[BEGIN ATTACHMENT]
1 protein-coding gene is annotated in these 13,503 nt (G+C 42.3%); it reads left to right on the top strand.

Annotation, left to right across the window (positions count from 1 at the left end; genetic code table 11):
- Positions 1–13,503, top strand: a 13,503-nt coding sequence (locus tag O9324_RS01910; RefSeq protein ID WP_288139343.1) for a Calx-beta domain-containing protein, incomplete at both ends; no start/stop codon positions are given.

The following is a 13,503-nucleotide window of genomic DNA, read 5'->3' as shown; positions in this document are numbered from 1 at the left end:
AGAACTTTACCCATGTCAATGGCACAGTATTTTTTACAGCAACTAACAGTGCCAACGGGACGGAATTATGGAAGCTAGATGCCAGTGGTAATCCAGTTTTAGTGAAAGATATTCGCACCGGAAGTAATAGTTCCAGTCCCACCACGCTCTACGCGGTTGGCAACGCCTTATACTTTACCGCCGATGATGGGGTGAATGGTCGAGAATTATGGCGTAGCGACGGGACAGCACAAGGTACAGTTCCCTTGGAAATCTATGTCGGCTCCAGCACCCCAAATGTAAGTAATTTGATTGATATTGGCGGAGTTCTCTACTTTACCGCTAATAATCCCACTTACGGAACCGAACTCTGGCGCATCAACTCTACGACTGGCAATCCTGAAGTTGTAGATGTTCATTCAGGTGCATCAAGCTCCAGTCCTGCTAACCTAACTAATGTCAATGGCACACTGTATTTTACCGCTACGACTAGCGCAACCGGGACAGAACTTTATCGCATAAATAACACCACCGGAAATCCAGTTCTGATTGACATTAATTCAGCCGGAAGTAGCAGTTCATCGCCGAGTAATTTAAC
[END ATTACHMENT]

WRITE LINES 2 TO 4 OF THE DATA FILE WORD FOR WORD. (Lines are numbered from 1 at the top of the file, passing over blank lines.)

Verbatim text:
Annotation, left to right across the window (positions count from 1 at the left end; genetic code table 11):
- Positions 1–13,503, top strand: a 13,503-nt coding sequence (locus tag O9324_RS01910; RefSeq protein ID WP_288139343.1) for a Calx-beta domain-containing protein, incomplete at both ends; no start/stop codon positions are given.

The following is a 13,503-nucleotide window of genomic DNA, read 5'->3' as shown; positions in this document are numbered from 1 at the left end: